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Opinion Editorials, February 2022
Russian invasion of Ukraine could send the battered global economy into recession
By David Brown
SCMP, February 7, 2022
A Russian invasion of Ukraine and the sanctions such a move would elicit could destabilise global trade, causing untold economic damage After two years of economic downturn and supply-chain disruptions, the world needs a chance at crisis-free recovery, which means peace is essential
A section of Gazpromís Power Of Siberia gas pipeline, which supplies gas to China, in Russiaís far eastern Amur region, pictured on November 29, 2019. Russia also supplies half of Europeís natural gas, and there are fears it could cut supplies in retaliation for US and European sanctions, should it invade Ukraine. Photo: Reuters
The world economy is still in a state of fragile recovery from the Covid-19 pandemic and the last thing it needs is the shock of a serious conflict in Ukraine. The stakes are high, tensions are increasing and the damage to global economic confidence would be incalculable.
Global growth is slowing, inflation is rising and world financial markets are in jeopardy. While the chances of a major Russian invasion of Ukraine are low, the risk of another annexation of sovereign territory, as happened in Crimea, should not be underestimated.
The threat of military action and the risk of retaliatory sanctions on Russia by Nato could have major repercussions for the global economy. In the worse-case scenario, the world could be thrown into recession, stock markets left decimated and bond markets caught in the crossfire. Itís a Black Swan event that the global economy can do without.
The world needs every opportunity for crisis-free recovery at the moment. After the pandemic-driven downturn in 2020 and the related supply-chain shortages last year, the global outlook is still under a cloud. Economic morale is slipping, with the J.P. Morgan/IHS Markit global manufacturing purchasing managersí index edging back to 53.2 in January, a 15-month low for factory activity.
The global PMI has signalled growth for 19 successive months but the outlook is less settled. The US and Europe are seeing continued expansion but at a weaker pace, while manufacturing activity in China is on the verge of contraction.
After stellar expansion last year, annual world trade growth is slowing and the backdrop of tighter monetary policy looming in the US is not helping. Rising inflation risks are adding pressure on central banks to push for tighter monetary policy after years of ultra-low interest rates.
The supply-side scramble for production goods, raw materials and energy supplies following the 2020 downturn has been a major factor behind the spike in global prices in recent months.
But there could be worse to come if the global supply chain is disrupted by a bigger crisis erupting in Ukraine. Punitive sanctions on Russia could lead to the flow of natural gas to Europe being severely restricted.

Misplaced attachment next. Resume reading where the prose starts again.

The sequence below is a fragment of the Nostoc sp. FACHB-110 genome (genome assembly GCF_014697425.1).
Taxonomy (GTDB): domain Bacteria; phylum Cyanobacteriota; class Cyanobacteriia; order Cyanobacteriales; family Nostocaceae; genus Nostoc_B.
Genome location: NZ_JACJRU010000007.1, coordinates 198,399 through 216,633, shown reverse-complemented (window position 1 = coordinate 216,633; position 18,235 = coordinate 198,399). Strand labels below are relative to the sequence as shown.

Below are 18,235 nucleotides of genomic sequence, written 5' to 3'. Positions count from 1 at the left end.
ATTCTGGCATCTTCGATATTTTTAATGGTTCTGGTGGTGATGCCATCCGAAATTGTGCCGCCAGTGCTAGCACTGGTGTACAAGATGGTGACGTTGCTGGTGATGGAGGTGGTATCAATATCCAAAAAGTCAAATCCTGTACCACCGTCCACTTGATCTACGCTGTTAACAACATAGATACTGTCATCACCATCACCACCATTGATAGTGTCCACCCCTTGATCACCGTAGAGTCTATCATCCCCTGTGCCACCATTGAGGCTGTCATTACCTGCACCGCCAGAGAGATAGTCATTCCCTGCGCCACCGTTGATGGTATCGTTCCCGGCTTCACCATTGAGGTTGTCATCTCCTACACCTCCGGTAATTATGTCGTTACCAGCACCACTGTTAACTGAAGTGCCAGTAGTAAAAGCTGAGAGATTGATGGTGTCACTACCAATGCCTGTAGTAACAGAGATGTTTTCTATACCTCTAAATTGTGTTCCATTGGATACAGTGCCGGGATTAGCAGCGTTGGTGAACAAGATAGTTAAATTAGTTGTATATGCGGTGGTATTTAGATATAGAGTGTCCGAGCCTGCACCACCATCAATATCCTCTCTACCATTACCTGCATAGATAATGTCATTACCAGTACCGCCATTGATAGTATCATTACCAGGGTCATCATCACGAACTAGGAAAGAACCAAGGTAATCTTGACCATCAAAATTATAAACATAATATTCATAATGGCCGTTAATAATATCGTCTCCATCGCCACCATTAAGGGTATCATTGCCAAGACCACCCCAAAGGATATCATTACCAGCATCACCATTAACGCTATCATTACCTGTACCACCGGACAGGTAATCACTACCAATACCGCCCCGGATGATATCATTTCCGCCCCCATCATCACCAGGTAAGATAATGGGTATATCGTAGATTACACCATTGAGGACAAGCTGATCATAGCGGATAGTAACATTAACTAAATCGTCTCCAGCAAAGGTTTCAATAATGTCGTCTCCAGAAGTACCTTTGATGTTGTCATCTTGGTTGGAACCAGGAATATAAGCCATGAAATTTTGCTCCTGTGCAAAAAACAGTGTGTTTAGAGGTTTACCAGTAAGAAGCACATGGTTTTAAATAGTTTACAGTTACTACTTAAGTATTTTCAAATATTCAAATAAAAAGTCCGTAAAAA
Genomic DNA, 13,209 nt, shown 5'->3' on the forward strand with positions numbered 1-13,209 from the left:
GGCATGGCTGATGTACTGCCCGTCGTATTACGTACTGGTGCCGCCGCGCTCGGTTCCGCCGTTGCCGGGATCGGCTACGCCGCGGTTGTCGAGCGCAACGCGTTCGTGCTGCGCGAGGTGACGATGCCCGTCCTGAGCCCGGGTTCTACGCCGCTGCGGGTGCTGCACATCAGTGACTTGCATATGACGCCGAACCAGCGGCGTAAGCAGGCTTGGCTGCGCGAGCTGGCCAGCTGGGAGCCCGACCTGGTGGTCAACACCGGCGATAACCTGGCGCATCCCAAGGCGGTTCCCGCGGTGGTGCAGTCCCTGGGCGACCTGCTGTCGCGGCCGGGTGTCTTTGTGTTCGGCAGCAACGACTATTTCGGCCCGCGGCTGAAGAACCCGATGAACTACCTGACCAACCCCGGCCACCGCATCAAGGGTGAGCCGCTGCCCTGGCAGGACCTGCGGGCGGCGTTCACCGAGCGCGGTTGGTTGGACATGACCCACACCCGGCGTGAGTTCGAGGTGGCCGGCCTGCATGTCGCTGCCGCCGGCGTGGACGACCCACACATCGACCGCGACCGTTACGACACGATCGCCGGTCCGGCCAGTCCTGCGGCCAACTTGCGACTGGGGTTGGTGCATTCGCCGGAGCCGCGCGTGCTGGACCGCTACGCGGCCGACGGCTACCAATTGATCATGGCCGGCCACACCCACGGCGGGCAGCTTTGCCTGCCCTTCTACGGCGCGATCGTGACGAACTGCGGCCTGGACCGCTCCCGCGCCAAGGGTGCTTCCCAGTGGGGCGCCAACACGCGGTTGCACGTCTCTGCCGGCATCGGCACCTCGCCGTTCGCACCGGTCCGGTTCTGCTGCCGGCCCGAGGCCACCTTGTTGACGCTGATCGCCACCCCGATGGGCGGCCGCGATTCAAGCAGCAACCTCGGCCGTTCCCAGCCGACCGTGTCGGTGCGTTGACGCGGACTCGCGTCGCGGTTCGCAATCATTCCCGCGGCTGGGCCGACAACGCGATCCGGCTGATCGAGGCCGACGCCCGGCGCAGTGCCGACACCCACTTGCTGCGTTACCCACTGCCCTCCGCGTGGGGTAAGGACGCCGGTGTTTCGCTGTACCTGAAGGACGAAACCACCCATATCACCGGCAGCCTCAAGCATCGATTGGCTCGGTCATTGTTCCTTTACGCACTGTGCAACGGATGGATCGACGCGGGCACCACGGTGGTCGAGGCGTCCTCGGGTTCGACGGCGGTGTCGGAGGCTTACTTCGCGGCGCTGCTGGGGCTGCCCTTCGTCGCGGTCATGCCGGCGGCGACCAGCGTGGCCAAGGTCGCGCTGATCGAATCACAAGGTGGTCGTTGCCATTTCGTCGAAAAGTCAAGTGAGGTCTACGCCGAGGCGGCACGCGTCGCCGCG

Russia supplies as much as 50 per cent of the European Unionís gas imports, so any cutbacks there could lead to serious consequences for global energy prices. Europe would be forced to turn to alternative suppliers, adding extra strain on an already overburdened global energy market.
US troops deployed to eastern Europe to support Nato amid Ukraine-Russia crisis
Central banks are unlikely to stand idly by if inflation takes off in a bigger way. Headline inflation rates are already feeling the heat from the near tripling of global natural gas prices over the past 18 months.
The US Federal Reserve is already behind the curve on monetary tightening with headline inflation hitting 7 per cent in December, raising doubts whether its median long-term target of 2.5 per cent Fed funds will be enough to keep a lid on inflation risks further ahead.
The big issue is how far global natural gas prices could spike in the event of a serious Russian incursion in Ukraine. A return towards the 2005 highs of around US$14 per metric million British thermal unit (MMBtu) could mean an additional tripling of gas prices from current levels of around US$4.50 per MMBtu, with serious consequences for global inflation.
A domestic gas hob pictured in the UK on September 21, 2021. Reduced supplies of natural gas from Russia would deepen the current global energy crisis, affecting households across Europe. Photo: Bloomberg
The contagion risks could be catastrophic across the board. Whether central banks react to a bigger spike in energy prices and inflation with knee-jerk interest rate hikes, or alternatively attempt to quell financial market turbulence with lower rates is debatable.
The prospect of a jump in financial market volatility and risk aversion would be dire for equity and credit markets. Consumer and business confidence would be badly affected too. Financial wealth perceptions would dive, consumer spending and business investment intentions would struggle and growth expectations would be seriously undermined.
The January forecasts from the International Monetary Fund seem reasonably optimistic, but still foresee a gradual slowdown of global growth from 5.9 per cent in 2021, to 4.4 per cent for 2022 and 3.8 per cent for 2023.
Heightened uncertainty, higher inflation and a tougher interest rate response by central banks could easily knock one percentage point off annual global growth forecasts in the next few years. A Ukraine invasion, of any magnitude, might stop global growth in its tracks.
The stakes are too high. Itís time to give peace a chance.
David Brown is the chief executive of New View Economics. Over a career spanning four decades in London, David held roles as chief economist in a number of international investment banks.
Russian invasion of Ukraine could send the battered global economy into recession | South China Morning Post (scmp.com)
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